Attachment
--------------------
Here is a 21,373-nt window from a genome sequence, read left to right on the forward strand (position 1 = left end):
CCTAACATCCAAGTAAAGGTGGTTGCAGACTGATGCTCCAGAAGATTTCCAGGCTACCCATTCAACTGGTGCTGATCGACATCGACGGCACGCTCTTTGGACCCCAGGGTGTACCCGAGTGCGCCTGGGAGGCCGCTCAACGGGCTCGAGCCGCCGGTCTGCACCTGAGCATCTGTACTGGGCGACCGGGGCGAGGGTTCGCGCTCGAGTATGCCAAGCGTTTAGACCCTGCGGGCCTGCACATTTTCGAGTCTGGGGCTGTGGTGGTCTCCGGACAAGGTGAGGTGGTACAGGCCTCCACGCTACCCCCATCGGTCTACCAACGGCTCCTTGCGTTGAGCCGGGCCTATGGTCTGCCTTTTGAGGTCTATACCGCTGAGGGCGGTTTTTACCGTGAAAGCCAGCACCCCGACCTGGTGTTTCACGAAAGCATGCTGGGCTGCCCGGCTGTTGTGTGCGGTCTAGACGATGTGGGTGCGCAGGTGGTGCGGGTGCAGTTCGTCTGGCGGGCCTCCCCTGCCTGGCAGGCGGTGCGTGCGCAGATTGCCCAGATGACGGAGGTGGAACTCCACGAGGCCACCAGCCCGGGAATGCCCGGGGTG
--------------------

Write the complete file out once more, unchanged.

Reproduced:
Here is a 21,373-nt window from a genome sequence, read left to right on the forward strand (position 1 = left end):
CCTAACATCCAAGTAAAGGTGGTTGCAGACTGATGCTCCAGAAGATTTCCAGGCTACCCATTCAACTGGTGCTGATCGACATCGACGGCACGCTCTTTGGACCCCAGGGTGTACCCGAGTGCGCCTGGGAGGCCGCTCAACGGGCTCGAGCCGCCGGTCTGCACCTGAGCATCTGTACTGGGCGACCGGGGCGAGGGTTCGCGCTCGAGTATGCCAAGCGTTTAGACCCTGCGGGCCTGCACATTTTCGAGTCTGGGGCTGTGGTGGTCTCCGGACAAGGTGAGGTGGTACAGGCCTCCACGCTACCCCCATCGGTCTACCAACGGCTCCTTGCGTTGAGCCGGGCCTATGGTCTGCCTTTTGAGGTCTATACCGCTGAGGGCGGTTTTTACCGTGAAAGCCAGCACCCCGACCTGGTGTTTCACGAAAGCATGCTGGGCTGCCCGGCTGTTGTGTGCGGTCTAGACGATGTGGGTGCGCAGGTGGTGCGGGTGCAGTTCGTCTGGCGGGCCTCCCCTGCCTGGCAGGCGGTGCGTGCGCAGATTGCCCAGATGACGGAGGTGGAACTCCACGAGGCCACCAGCCCGGGAATGCCCGGGGTG